Focal (Nonepileptic) Abnormalities on EEG

Updated: Feb 03, 2017
  • Author: Selim R Benbadis, MD; Chief Editor: Helmi L Lutsep, MD  more...
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Overview

Overview

Before the advent of modern neuroimaging, EEG was the best noninvasive tool to use in searching for focal lesions. In the last few decades, with progress in imaging techniques, the role of EEG is changing; its use for localization of a brain lesion is being superseded by neuroimaging. The use of EEG outside of epilepsy has declined markedly.

The use of EEG in monitoring brain activity in the operating room and also in intensive care settings needs to be redefined and its utility reassessed. In clinical situations in which the primary question is the electrical functioning of the brain and not primarily localization, EEG remains a necessary test. EEGs are performed routinely in various clinical situations; therefore, the neurophysiologist is expected to be familiar with the EEG findings even in situations in which they are of relatively limited value.

Like most neurophysiologic tests, EEG is a test of cerebral function; hence, for the most part it is nonspecific as to etiology. Although at one time authors discussed the application of EEG in differentiating various types of lesions, this clearly has not been clinically useful in the modern era. The exercise of describing EEG abnormalities by pathology (eg, stroke, abscess, tumor, even various types of tumors), which was common in old EEG texts, is therefore not followed here. Instead, the different patterns of focal (nonepileptic) disturbances of brain function and their clinical significance are reviewed.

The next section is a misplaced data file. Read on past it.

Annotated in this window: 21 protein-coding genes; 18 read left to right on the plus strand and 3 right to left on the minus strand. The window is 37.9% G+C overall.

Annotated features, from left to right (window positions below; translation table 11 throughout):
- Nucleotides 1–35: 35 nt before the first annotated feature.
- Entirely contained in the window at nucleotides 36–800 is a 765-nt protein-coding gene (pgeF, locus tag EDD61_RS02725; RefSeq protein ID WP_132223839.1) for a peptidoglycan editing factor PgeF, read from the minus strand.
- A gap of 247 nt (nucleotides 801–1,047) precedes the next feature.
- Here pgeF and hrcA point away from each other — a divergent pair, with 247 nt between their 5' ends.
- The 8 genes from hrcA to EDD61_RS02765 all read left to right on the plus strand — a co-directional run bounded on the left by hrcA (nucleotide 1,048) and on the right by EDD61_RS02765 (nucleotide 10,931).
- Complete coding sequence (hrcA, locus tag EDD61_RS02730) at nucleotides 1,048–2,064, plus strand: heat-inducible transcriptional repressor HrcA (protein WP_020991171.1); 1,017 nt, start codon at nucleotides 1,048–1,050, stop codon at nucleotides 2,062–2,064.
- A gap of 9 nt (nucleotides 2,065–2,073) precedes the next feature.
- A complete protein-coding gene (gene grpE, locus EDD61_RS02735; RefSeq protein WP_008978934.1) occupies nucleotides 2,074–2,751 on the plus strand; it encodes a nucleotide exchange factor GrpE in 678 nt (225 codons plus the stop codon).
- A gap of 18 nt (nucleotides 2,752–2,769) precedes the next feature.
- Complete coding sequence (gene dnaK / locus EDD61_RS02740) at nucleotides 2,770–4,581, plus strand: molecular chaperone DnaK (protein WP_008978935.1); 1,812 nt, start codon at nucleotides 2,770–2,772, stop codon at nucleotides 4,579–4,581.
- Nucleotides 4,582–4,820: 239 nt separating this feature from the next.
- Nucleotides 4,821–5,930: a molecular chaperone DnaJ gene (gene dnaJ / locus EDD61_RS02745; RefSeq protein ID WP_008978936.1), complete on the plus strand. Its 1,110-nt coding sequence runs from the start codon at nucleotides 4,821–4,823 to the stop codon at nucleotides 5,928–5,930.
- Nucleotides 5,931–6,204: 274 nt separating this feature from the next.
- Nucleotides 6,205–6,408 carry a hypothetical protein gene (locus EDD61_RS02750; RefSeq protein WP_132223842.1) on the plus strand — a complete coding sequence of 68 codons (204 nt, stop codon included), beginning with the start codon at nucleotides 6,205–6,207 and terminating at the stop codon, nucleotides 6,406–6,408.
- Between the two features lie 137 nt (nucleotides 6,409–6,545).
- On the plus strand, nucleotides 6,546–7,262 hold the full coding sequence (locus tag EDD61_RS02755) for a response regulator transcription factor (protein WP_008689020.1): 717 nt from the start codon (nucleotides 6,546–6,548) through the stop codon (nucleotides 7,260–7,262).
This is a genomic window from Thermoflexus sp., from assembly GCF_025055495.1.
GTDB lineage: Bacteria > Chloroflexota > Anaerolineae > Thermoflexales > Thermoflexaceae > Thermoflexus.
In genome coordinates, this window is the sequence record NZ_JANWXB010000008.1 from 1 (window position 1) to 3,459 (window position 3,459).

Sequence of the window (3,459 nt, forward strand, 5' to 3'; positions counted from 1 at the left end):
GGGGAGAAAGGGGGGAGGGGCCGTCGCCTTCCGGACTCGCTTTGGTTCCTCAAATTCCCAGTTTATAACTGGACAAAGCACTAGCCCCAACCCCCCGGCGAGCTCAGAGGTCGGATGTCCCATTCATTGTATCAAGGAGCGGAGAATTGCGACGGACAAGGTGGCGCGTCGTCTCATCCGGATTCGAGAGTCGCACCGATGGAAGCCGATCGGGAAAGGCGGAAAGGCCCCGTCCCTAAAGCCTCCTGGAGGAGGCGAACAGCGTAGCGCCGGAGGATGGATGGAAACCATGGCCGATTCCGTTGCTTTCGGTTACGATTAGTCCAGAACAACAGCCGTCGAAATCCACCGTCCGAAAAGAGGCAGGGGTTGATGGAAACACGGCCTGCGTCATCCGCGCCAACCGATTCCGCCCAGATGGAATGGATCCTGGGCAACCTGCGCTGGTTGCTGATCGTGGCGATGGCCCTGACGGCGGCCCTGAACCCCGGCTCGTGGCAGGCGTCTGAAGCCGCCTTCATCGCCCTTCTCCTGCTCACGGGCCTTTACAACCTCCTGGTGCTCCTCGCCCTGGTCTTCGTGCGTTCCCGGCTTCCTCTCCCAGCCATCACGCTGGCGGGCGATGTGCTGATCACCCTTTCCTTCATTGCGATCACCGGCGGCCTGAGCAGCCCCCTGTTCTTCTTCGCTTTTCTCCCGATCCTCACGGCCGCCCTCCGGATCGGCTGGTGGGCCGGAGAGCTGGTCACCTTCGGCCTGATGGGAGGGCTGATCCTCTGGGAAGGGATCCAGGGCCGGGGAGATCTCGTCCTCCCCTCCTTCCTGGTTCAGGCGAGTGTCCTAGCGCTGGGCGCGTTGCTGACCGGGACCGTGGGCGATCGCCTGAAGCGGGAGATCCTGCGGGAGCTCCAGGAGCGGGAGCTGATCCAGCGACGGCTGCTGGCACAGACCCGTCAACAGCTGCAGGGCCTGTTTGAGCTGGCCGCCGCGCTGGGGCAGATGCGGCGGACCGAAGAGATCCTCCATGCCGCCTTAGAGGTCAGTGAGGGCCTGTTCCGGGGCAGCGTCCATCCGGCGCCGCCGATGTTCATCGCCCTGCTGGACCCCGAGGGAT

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Waveform Descriptions

Slow activity

Abnormal slow activity is by far the most common EEG manifestation of focal brain dysfunction. The abnormality that correlates best with the presence of a structural lesion is polymorphic or arrhythmic (as opposed to monomorphic or rhythmic) delta (ie, 1-3 Hz) slowing. This is all the more reliable when it is continuous, unreactive (ie, characterized by lack of change between states, such as wake or sleep, or in response to external stimuli), of high amplitude, polymorphic, and unilateral. The localization of slow potentials follows the same rules as that of epileptiform discharges. Thus, "phase reversals" are useful to localize slow potentials and do not imply abnormality or epileptogenicity.

Amplitude asymmetry

In the classification used here, the term asymmetry refers to asymmetry of amplitude and to normal rhythms. By contrast, a focal frequency asymmetry would be classified as focal slow. [1] Finally, readers should keep in mind that amplitude asymmetries should be evaluated on referential montages, since amplitude is highly dependent on interelectrode distances.